A bright yellow banner yells at me as soon as I open the app. “Use Stitcher To Get All Your Podcasts In One Place. Go now!” I avert my eyes and start glancing through new episodes, avoiding the rectangular block of glowing yellow that calls out to me from the top of the screen. A pop-up appears: “Use Stitcher To Get All Your Podcasts In One Place. Stitcher Premium Benefits: 70k+ shows ad-free with your Howl subscription. Same premium shows you love from Howl.” I smash my finger on the arrow in the corner to dismiss the message. The yellow banner remains, but that is less bothersome; the top of my phone screen is not that important, anyway.

In April of 2015, Midroll Media, the advertising parent company of the Earwolf comedy podcasting network, released an iOS app called Howl. The app—released online with very little fanfare or promotion—provided an alternative podcasting application for iPhone users. This app was going to change the podcast landscape forever. It was the future. A few short years later, the app is essentially defunct. It has been nearly a year and a half since developers stopped working on the app, the last update having featured the addition of the aggressive “switch to Stitcher!” banners that haunt me daily. Even though it is out of date, temperamental, and actively begging me to stop using it, I will continue to use Howl for my podcast listening until the day I die. Or, you know, at least until Howl is removed from the app store and I cannot download it onto a new phone. Whichever comes first.

The podcast fan has many options for listening: Apple Podcasts, Downcast, PocketCasts, Pod Wrangler, Podbean, Overcast, Soundcloud, Spotify, and countless other apps and methods. Upon its initial launch, Howl was a unique app in that it was specifically and exclusively for Earwolf shows, which include a few dozen niche comedy podcasts with cult-like followings such as Comedy Bang! Bang!, Hollywood Handbook, and improv4humans, as well as lifestyle and culture programming shows like Yo, Is This Racist? and I Was There Too.[1.“Shows,” Earwolf,] Howl was free to download, and free to listen to all episodes of all shows on the network, which boasts its devotion to “creating the best, funniest, most entertaining and thought-provoking digital content there is.”[2.“About.” Earwolf,] Both the casual Earwolf listener and the most devoted fan—I myself fall somewhere very close to the latter—heard about Howl through podcast advertisements during episodes of shows on the network around this time. Howl was a nice idea, a novel thing, but no one was tapping down the doors of the app store to download it. From its earliest inception, Howl left a lot to be desired from both a technical and design standpoint: A downloaded episode could stop playing at any random moment, the search function was dismal, and there was no sleep timer.[3.July Diaz, “HOWL – NEW iOS App,” Earwolf Forum post, May 12, 2015,] But at least it was free.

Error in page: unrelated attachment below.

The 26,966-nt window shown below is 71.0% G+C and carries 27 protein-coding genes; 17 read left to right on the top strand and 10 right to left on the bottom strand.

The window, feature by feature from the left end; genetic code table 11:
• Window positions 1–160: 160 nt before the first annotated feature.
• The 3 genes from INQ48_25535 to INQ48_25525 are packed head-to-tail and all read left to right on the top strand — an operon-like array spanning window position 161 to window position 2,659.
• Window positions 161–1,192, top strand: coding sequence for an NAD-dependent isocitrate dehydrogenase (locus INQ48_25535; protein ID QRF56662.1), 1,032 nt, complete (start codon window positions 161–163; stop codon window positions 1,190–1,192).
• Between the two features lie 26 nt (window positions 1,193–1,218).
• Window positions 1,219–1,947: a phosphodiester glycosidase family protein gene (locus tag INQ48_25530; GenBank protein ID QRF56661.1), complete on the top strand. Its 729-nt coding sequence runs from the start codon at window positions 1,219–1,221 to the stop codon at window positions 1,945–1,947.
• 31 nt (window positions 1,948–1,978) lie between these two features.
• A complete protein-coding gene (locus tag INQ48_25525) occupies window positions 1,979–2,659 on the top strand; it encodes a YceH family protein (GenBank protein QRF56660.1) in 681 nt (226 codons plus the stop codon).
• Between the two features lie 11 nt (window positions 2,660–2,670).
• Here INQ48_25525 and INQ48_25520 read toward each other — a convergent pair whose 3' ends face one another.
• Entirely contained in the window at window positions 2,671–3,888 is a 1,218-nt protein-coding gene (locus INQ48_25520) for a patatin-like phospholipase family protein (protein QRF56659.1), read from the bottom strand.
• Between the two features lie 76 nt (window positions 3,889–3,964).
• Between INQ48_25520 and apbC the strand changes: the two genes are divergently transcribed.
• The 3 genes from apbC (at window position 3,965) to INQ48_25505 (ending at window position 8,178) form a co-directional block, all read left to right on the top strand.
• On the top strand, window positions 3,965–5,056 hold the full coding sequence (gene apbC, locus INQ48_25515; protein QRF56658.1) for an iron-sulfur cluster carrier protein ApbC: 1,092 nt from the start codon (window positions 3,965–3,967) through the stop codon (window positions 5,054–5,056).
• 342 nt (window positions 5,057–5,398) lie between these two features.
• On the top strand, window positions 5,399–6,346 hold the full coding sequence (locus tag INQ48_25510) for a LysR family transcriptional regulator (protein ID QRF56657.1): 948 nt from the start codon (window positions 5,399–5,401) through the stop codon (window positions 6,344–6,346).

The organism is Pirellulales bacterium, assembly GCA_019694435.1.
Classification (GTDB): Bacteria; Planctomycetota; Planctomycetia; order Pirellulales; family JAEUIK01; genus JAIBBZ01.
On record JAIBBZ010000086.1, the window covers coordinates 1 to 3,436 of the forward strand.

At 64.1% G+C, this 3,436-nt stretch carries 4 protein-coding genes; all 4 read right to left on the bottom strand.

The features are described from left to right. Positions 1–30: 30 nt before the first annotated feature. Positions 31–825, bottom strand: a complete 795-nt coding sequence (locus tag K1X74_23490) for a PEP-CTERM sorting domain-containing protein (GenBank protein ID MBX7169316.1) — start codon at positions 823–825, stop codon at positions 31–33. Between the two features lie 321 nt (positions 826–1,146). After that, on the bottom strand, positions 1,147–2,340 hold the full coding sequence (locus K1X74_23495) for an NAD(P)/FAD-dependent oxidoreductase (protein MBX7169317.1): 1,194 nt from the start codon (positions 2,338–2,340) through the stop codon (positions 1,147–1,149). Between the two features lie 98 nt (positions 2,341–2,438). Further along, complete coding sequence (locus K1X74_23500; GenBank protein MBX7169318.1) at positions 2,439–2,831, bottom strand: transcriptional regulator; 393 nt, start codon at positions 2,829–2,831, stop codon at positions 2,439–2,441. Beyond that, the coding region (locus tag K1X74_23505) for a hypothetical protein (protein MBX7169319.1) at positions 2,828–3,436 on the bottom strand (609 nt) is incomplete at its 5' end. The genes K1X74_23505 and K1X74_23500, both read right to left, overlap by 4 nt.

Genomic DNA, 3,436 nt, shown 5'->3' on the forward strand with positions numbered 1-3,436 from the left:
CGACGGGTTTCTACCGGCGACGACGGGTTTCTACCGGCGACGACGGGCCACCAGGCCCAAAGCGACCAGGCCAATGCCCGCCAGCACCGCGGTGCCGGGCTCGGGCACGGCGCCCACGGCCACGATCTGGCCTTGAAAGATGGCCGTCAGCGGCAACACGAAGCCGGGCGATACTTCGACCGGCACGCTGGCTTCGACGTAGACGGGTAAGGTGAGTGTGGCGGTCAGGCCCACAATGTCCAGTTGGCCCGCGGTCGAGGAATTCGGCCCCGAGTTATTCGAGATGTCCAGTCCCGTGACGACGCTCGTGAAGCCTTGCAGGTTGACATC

This changed in July of 2015, when the media-conglomerate-and-spelling-bee-running E.W. Scripps Company acquired Midroll Media.[4.“Scripps Acquires Podcast Industry Leader Midroll,” The E.W. Scripps Company, July 22, 2015,] A month later, in August of 2015, a new version of Howl was released: Howl Premium, or “Howl version 2.0,” as the company’s press release affectionately called it. The new “premium” layer of Howl was available on the iOS app and on the web at Howl.FM for a small fee of $4.99 per month. By paying for premium, listeners gained access to the entire ad-free archive of WTF with Marc Maron, ad-free archives of all Earwolf shows, a host of stand-up albums from comedians with and without shows on Earwolf, and new content being developed exclusively for Howl Premium subscribers.[5.“Midroll Media Launches ‘Howl Premium’ for IOS & Howl.FM,” The E.W. Scripps Company, August 17, 2015,] The release of Howl Premium and the relatively revolutionary idea that listeners should pay for the previously free content they enjoy changed the podcast game forever.

The rollout of the premium features of Howl Premium was slow. The WTF archives were there, and so were the comedy albums, and so were the shows developed exclusively for premium subscribers. But the promise of ad-free archives of all Earwolf shows was not fulfilled until May of 2016. At this time, Earwolf began de-publishing episodes older than 6 months from iTunes, forcing the reluctant listener’s hand. If you wanted to listen to an episode of How Did This Get Made? from eight months ago, you had to start paying $4.99 per month.[6.Shannon Locke, “Announcement Re: Howl & Earwolf Ad-Free Archives (PLEASE READ),” Earwolf Forum post, May 23, 2016,] Hundreds, perhaps thousands of hours of comedy had been sitting in iTunes, not earning money for the performers or producers who created them, and not gaining new listenership, either. Television shows used to monetize old seasons by putting out DVD sets; today, they license old seasons to streaming services like Netflix, so that fans can pay a monthly fee to get access to their favorite shows. Earwolf aimed to monetize the archives of their podcasts in the same way, by making listeners pay to stream old episodes.

Earwolf wanted to see Howl become Netflix for podcasts: a streaming service that provided old classics and new original content for a monthly fee.[7.Herman, Alison. “New App Howl Aims to Be ‘Netflix for Podcasting,’” Flavorwire, August 17, 2015,] Still, only Earwolf shows were available on Howl; in the same way that Brooklyn 99 is only available on Hulu but Parks and Recreation is on Netflix, listeners would have to turn to Howl for their Earwolf shows and iTunes for their NPR shows, their Maximum Fun shows, and everything else.[8.Scott Aukerman, “QUESTIONS FOR SCOTT RE: HOWL,” Earwolf Forum post, August 17, 2015,] Earwolf dreamed of the day that Howl would become the one-stop place for all podcasts, across all networks.